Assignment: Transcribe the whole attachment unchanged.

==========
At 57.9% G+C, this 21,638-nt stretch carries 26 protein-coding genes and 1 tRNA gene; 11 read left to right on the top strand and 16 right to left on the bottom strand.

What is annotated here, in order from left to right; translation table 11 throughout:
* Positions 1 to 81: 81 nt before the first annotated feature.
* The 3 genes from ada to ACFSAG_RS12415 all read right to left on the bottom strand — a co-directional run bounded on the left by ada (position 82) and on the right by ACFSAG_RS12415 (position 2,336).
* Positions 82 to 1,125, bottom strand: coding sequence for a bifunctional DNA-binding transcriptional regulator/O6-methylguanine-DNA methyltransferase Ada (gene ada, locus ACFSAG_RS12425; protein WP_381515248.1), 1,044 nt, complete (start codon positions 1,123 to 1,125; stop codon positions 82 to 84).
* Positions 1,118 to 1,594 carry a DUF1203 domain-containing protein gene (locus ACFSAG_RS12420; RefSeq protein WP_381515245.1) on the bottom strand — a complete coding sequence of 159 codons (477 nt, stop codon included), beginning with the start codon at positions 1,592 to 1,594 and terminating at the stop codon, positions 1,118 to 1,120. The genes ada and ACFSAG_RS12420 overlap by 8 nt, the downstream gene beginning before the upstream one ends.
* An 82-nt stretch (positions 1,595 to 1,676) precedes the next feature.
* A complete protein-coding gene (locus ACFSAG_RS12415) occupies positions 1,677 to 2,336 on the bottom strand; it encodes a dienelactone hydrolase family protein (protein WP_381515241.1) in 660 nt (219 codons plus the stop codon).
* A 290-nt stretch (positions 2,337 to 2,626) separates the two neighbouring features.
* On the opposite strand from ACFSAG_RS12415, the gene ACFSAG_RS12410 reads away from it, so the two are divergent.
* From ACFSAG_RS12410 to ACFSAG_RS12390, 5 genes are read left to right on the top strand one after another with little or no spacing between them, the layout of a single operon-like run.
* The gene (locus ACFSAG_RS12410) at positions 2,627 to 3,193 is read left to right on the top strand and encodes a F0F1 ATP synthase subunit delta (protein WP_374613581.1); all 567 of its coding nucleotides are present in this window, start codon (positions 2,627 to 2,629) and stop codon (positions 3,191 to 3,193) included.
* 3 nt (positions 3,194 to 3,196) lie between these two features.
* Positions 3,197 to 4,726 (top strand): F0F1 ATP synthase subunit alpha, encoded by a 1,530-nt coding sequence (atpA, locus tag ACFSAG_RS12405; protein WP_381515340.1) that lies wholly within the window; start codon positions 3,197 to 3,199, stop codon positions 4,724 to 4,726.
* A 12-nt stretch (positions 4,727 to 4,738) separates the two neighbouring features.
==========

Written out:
At 57.9% G+C, this 21,638-nt stretch carries 26 protein-coding genes and 1 tRNA gene; 11 read left to right on the top strand and 16 right to left on the bottom strand.

What is annotated here, in order from left to right; translation table 11 throughout:
* Positions 1 to 81: 81 nt before the first annotated feature.
* The 3 genes from ada to ACFSAG_RS12415 all read right to left on the bottom strand — a co-directional run bounded on the left by ada (position 82) and on the right by ACFSAG_RS12415 (position 2,336).
* Positions 82 to 1,125, bottom strand: coding sequence for a bifunctional DNA-binding transcriptional regulator/O6-methylguanine-DNA methyltransferase Ada (gene ada, locus ACFSAG_RS12425; protein WP_381515248.1), 1,044 nt, complete (start codon positions 1,123 to 1,125; stop codon positions 82 to 84).
* Positions 1,118 to 1,594 carry a DUF1203 domain-containing protein gene (locus ACFSAG_RS12420; RefSeq protein WP_381515245.1) on the bottom strand — a complete coding sequence of 159 codons (477 nt, stop codon included), beginning with the start codon at positions 1,592 to 1,594 and terminating at the stop codon, positions 1,118 to 1,120. The genes ada and ACFSAG_RS12420 overlap by 8 nt, the downstream gene beginning before the upstream one ends.
* An 82-nt stretch (positions 1,595 to 1,676) precedes the next feature.
* A complete protein-coding gene (locus ACFSAG_RS12415) occupies positions 1,677 to 2,336 on the bottom strand; it encodes a dienelactone hydrolase family protein (protein WP_381515241.1) in 660 nt (219 codons plus the stop codon).
* A 290-nt stretch (positions 2,337 to 2,626) separates the two neighbouring features.
* On the opposite strand from ACFSAG_RS12415, the gene ACFSAG_RS12410 reads away from it, so the two are divergent.
* From ACFSAG_RS12410 to ACFSAG_RS12390, 5 genes are read left to right on the top strand one after another with little or no spacing between them, the layout of a single operon-like run.
* The gene (locus ACFSAG_RS12410) at positions 2,627 to 3,193 is read left to right on the top strand and encodes a F0F1 ATP synthase subunit delta (protein WP_374613581.1); all 567 of its coding nucleotides are present in this window, start codon (positions 2,627 to 2,629) and stop codon (positions 3,191 to 3,193) included.
* 3 nt (positions 3,194 to 3,196) lie between these two features.
* Positions 3,197 to 4,726 (top strand): F0F1 ATP synthase subunit alpha, encoded by a 1,530-nt coding sequence (atpA, locus tag ACFSAG_RS12405; protein WP_381515340.1) that lies wholly within the window; start codon positions 3,197 to 3,199, stop codon positions 4,724 to 4,726.
* A 12-nt stretch (positions 4,727 to 4,738) separates the two neighbouring features.